It depends- I've not used that case so I don't know for sure, but it looks like at least the front intake fan can be upgraded to a 120 mm fan without mods. The side fan looks like you'd need to do some modding to increase the size.
Really, you're temps are probably OK though- especially with the 60C idle instead of 68. The 4890 is a pretty warm card to begin with. More airflow will probably help though.
April 7, 2010 7:57:06 PM

xxenergyxx said:


Is it possible to replace smaller case fans (80mm) with bigger case fans (120mm) without having to manually cut or modify the case etc....?



That depends on your case.

The screw holes have a fixed distance between them so not every size fan will fit.

April 7, 2010 11:15:05 PM

Reading on Raidmax's website it says the front fan is 120mm. In every picture I can find of it, that fan looks like it's 80mm because there's a solid 1-inch border all the way around it and pre-drilled holes for a much larger fan.

Look at the 5th pic here:
http://www.raidmax.com/product/gallery_hurricane.html

Simple solution would be to measure it. 120mm fans have about a 4-1/2 inch diameter.

The problem with a lot of case designs now is there's not enough intake airflow. There's always an exhaust fan or two, but PSU's also exhaust air, and a lot of video cards do too. When you have 3 or 4 exhaust ports and only 1 or 2 intakes, it creates a serious imbalance causing everything inside the case to fight for fresh air. More intake pressure is what's needed.

With more intake pressure, exhaust fans don't have to work so hard and don't struggle against each other. The system also becomes less likely to draw air in through tiny cracks or empty 5-1/4" drive bays, and instead will actually leak through such places rather than pull air in. This is good because perforated and honeycomb fan inlets offer at least minimal dust protection, and dust on finned coolers is bad. If the system is already struggling for air, dust builds up in the tiny cracks it was once getting supplemental air through very quickly, causing a choking effect.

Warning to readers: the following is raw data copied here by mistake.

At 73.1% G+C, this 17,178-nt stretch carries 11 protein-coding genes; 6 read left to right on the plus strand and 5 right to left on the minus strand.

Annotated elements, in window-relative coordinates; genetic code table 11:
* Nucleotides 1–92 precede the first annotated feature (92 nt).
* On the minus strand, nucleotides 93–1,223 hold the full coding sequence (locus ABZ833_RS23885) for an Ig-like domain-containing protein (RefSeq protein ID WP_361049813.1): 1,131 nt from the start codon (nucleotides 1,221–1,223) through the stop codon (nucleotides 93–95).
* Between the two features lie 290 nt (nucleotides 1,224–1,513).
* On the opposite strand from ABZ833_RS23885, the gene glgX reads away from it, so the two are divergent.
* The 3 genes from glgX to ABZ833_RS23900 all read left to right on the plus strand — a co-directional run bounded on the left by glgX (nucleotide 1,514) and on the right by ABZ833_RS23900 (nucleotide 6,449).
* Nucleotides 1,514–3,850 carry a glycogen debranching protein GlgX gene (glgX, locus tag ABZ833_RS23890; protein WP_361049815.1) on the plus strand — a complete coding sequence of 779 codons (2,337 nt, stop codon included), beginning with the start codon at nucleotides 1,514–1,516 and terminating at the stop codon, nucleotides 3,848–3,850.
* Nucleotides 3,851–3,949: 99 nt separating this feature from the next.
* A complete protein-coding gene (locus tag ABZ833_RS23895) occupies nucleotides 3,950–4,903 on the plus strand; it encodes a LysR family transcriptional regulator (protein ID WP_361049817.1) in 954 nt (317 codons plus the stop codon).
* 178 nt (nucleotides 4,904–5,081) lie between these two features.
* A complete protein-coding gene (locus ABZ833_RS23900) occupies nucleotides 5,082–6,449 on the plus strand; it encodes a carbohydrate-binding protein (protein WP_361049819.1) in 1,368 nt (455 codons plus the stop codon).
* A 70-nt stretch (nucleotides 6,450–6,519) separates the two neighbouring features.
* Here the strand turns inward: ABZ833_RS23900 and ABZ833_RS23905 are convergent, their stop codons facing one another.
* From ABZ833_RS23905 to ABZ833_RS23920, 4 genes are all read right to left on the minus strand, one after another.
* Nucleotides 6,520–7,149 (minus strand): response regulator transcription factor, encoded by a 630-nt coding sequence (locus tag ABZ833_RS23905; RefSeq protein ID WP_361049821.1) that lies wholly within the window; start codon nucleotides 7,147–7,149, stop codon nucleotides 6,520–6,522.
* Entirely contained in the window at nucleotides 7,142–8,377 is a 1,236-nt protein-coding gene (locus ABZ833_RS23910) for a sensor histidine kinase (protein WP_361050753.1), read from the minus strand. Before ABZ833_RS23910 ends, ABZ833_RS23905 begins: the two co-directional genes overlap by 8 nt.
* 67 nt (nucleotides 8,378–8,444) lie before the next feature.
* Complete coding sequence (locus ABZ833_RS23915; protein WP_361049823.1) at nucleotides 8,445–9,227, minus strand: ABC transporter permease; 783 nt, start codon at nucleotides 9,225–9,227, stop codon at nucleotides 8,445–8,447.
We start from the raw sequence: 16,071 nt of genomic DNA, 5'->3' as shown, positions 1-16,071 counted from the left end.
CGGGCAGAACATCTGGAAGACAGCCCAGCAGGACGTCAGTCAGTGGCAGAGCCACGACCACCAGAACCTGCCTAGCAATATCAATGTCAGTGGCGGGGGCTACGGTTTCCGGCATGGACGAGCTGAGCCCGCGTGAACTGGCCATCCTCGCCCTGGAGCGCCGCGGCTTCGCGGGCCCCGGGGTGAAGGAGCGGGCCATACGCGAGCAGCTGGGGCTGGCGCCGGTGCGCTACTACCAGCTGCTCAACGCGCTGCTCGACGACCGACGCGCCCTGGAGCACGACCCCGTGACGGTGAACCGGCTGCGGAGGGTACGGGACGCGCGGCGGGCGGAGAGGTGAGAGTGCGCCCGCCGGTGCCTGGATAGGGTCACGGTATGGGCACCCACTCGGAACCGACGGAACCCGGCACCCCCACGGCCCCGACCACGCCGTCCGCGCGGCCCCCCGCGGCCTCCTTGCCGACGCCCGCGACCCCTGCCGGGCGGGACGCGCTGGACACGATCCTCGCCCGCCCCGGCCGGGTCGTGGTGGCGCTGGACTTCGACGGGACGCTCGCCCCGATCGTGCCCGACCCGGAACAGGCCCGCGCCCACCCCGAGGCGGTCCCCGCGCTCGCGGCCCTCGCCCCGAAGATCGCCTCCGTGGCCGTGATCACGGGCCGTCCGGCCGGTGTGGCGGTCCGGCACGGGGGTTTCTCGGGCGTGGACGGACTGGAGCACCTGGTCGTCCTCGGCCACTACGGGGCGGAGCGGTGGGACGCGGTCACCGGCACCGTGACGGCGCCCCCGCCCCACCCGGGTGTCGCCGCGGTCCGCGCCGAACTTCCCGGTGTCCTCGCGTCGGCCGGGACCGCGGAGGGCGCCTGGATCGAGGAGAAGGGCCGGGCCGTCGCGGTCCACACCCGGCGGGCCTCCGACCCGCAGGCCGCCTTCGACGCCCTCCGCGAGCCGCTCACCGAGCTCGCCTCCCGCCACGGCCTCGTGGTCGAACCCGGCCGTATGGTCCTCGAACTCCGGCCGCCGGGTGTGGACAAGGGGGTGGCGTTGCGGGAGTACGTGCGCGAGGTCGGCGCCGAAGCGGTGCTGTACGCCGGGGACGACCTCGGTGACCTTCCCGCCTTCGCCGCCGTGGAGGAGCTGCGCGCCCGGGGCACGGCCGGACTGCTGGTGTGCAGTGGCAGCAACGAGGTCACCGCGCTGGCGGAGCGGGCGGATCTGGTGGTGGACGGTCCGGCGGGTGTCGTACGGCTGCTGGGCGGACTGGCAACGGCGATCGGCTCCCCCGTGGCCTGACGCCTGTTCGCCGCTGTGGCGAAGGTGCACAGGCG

April 8, 2010 5:09:32 PM

I believe the intake is capable of the 120mm, but it only ships with an 80- thats what the newegg spec says it ships with anyway.
April 8, 2010 5:20:46 PM

Interesting- I've never seen a fan like that before. Doesn't really solve the issue of possibly not having enough intake airflow though.
April 8, 2010 9:46:26 PM

SpotCool will really only help move air in places that are struggling to get circulation, or dead spots, like the bottom corner or between two tightly fit SLI/CrossFire cards. If the air inside is heating up because there simply isn't enough fresh air getting into the case in the first place, then all it's going to do is blow hot air around.

If it were my system and I wanted to retain the LED look, I'd go with one of these. It's quiet and has solid airflow.
Cooler Master R4-L2R (blue)

If willing to sacrifice the LEDs and relative quietness for significantly more airflow, one of these will do nicely.
Scythe "Slipstream"

If you don't give a crap about noise and are only concerned about airflow, Delta offers some sick 150cfm+ 120mm fans like this one.
Delta 190cfm 60db
60 decibels is a lot for a fan... typical PC fans are in the 20-30db range. You would be able to hear this fan in the next room.

There are also variable-speed fans available, which you could tune to try and find a balance for your case.
!